Hill Street runs from Snow Hill to the junction with Church Street (the corner of St Helier Parish Church), where it becomes Mulcaster Street and continues to the Weighbridge. It starts as an open area with a wide pavement on one side and a grassy bank on the other, leading to Snow Hill car park, which used to be the site of the St Helier terminus of the Jersey Eastern Railway, but soon narrows as it passes through two lines of largely old buildings, now providing office accommodation. This was never a major shopping street and today there are no shops left.
Jean Le Capelain, one of Jersey's most famous artists, lived in the street.
Throughout the 20th century Hill Street was synonymous with the island's legal profession, most of the main lawyers' practices being situated there. The enormous growth in the size of these practices means that they have almost all moved away from Hill Street into large office blocks elsewhere in the town and only three or four of the smallest practices remain in their traditional home.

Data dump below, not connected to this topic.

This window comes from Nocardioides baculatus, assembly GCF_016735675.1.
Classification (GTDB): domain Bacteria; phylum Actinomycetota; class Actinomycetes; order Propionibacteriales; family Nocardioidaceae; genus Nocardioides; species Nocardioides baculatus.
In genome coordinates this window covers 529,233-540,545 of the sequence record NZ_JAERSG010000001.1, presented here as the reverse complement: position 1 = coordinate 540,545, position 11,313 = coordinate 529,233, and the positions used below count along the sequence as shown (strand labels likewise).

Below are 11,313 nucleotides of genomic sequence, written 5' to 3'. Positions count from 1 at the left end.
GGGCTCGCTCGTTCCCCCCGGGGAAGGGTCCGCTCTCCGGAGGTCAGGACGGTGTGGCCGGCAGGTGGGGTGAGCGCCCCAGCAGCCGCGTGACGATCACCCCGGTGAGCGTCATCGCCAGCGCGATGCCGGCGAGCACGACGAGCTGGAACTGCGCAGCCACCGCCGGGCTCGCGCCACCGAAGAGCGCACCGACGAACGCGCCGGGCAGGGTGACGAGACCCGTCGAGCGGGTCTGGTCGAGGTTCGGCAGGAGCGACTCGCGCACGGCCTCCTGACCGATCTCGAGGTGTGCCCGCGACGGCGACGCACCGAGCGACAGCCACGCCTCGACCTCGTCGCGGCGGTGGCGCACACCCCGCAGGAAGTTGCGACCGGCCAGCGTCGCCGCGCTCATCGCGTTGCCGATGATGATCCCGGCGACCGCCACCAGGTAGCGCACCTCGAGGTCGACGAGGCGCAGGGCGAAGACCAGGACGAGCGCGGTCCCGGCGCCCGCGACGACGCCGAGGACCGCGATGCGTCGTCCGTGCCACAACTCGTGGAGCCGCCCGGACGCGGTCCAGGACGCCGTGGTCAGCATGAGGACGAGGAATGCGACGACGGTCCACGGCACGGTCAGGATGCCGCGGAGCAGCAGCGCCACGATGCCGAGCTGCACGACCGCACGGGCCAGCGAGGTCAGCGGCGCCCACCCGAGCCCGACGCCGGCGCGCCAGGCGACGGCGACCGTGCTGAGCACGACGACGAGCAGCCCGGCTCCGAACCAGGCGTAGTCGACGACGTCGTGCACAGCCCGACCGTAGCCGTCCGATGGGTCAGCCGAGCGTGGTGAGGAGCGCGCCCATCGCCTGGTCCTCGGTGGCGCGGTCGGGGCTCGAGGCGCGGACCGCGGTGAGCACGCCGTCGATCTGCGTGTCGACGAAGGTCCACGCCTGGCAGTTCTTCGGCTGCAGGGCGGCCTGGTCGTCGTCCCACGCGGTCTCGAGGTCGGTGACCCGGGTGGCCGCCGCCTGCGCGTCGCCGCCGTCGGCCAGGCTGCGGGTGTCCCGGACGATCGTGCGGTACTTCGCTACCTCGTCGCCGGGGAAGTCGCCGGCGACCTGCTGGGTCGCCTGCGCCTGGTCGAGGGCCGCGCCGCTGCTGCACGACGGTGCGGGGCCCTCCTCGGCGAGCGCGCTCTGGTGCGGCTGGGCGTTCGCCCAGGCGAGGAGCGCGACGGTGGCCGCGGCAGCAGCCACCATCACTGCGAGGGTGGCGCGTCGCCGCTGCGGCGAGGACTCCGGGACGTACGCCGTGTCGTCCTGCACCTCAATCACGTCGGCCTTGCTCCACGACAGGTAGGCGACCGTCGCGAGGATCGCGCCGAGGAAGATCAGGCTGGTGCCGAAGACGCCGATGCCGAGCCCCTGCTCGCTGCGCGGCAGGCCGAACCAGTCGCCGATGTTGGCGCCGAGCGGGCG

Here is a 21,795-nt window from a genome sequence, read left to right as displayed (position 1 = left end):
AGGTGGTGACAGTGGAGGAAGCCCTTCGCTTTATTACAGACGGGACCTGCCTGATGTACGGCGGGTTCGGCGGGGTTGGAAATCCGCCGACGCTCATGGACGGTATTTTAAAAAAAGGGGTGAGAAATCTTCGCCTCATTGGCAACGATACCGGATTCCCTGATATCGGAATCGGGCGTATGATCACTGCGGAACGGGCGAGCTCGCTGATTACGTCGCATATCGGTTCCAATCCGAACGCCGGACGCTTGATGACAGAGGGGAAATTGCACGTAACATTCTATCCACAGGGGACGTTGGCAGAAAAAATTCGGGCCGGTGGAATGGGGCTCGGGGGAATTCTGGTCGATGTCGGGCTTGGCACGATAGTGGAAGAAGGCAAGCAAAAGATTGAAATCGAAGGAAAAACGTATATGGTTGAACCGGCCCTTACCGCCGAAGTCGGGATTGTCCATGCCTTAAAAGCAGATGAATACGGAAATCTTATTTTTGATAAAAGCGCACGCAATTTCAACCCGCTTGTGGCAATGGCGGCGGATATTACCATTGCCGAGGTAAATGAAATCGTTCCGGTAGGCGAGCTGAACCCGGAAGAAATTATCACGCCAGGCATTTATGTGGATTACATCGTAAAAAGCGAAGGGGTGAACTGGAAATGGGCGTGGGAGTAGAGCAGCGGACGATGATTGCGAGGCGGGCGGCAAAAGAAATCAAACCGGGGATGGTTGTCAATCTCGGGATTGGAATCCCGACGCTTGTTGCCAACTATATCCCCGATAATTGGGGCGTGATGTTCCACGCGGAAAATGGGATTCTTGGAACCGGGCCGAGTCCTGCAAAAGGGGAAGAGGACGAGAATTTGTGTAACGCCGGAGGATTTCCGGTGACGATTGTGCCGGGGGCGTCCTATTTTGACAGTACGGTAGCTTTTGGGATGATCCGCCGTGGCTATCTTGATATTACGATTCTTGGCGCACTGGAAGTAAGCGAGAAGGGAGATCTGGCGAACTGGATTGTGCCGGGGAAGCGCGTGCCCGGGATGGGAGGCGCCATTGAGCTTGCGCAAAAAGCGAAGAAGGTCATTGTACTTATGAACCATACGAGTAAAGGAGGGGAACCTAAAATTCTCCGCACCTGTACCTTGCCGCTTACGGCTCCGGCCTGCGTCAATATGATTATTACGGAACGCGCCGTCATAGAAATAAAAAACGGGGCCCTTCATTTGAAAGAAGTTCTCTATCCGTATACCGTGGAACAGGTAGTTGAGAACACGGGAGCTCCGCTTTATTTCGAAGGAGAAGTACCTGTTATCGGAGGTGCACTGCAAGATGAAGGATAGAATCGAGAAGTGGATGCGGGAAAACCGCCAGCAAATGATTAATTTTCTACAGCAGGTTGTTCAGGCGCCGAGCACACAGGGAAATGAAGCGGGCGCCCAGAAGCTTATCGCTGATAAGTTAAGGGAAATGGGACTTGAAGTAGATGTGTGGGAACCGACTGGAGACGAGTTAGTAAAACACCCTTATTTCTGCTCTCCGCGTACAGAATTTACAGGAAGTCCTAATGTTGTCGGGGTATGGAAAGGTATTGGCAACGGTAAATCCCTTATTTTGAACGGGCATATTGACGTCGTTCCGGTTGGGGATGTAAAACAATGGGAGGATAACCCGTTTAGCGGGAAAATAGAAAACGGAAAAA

Otherwise Hill Street is home to a variety of small finance centre operations, recruitment agencies, and, at the Snow Hill end, bars and take-aways which provide refreshments for the office workers in the vicinity.
The road has long been a one-way traffic route, flowing from east to west, and is still a busy artery carrying traffic from all parts of the town and its periphery towards the Weighbridge, where it divides to head east through the Tunnel or west along the Esplanade.
As today's English name, and the former Rue du Pied de la Montagne suggest, the road runs at the foot of Mont de la Ville (Town Hill) on which Fort Regent was built in the 19th century.
Hill Street businesses
Bellingham's started as Jersey's first travel agent, at 6 Mulcaster Street, in the early years of the 20th century, and then moved to No 1, on the border with Hill Street. We have found no other record, apart from this advertisement (date unknown) to confirm that they moved again to Hill Street, before moving to the corner of Queen Street and Bath Street in the 1950s. It is possible that they believed Hill Street to be a 'posher' address than Mulcaster Street after their move from No 6 to No 1.